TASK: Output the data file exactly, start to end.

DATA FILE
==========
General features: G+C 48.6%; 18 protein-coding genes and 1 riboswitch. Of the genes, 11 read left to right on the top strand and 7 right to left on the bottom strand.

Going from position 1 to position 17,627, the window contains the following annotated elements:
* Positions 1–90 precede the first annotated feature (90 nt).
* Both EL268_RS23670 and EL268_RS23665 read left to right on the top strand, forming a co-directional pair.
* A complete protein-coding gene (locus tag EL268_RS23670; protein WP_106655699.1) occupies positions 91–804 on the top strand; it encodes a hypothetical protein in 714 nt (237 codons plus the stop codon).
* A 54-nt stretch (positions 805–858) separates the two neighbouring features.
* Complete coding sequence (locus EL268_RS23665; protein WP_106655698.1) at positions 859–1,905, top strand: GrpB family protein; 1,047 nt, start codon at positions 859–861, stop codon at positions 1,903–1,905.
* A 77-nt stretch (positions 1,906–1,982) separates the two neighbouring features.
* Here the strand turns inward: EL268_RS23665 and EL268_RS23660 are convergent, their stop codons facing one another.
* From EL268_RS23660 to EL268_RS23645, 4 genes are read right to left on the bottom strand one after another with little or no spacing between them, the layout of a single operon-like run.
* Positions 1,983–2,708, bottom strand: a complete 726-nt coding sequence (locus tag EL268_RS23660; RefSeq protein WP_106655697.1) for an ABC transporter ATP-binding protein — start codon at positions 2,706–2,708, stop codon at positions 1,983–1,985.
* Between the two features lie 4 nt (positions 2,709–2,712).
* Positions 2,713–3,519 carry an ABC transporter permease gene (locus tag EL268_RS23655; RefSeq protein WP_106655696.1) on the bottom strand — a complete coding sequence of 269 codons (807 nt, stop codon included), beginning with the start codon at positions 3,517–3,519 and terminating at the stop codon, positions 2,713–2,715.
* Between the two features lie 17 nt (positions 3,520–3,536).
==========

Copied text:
General features: G+C 48.6%; 18 protein-coding genes and 1 riboswitch. Of the genes, 11 read left to right on the top strand and 7 right to left on the bottom strand.

Going from position 1 to position 17,627, the window contains the following annotated elements:
* Positions 1–90 precede the first annotated feature (90 nt).
* Both EL268_RS23670 and EL268_RS23665 read left to right on the top strand, forming a co-directional pair.
* A complete protein-coding gene (locus tag EL268_RS23670; protein WP_106655699.1) occupies positions 91–804 on the top strand; it encodes a hypothetical protein in 714 nt (237 codons plus the stop codon).
* A 54-nt stretch (positions 805–858) separates the two neighbouring features.
* Complete coding sequence (locus EL268_RS23665; protein WP_106655698.1) at positions 859–1,905, top strand: GrpB family protein; 1,047 nt, start codon at positions 859–861, stop codon at positions 1,903–1,905.
* A 77-nt stretch (positions 1,906–1,982) separates the two neighbouring features.
* Here the strand turns inward: EL268_RS23665 and EL268_RS23660 are convergent, their stop codons facing one another.
* From EL268_RS23660 to EL268_RS23645, 4 genes are read right to left on the bottom strand one after another with little or no spacing between them, the layout of a single operon-like run.
* Positions 1,983–2,708, bottom strand: a complete 726-nt coding sequence (locus tag EL268_RS23660; RefSeq protein WP_106655697.1) for an ABC transporter ATP-binding protein — start codon at positions 2,706–2,708, stop codon at positions 1,983–1,985.
* Between the two features lie 4 nt (positions 2,709–2,712).
* Positions 2,713–3,519 carry an ABC transporter permease gene (locus tag EL268_RS23655; RefSeq protein WP_106655696.1) on the bottom strand — a complete coding sequence of 269 codons (807 nt, stop codon included), beginning with the start codon at positions 3,517–3,519 and terminating at the stop codon, positions 2,713–2,715.
* Between the two features lie 17 nt (positions 3,520–3,536).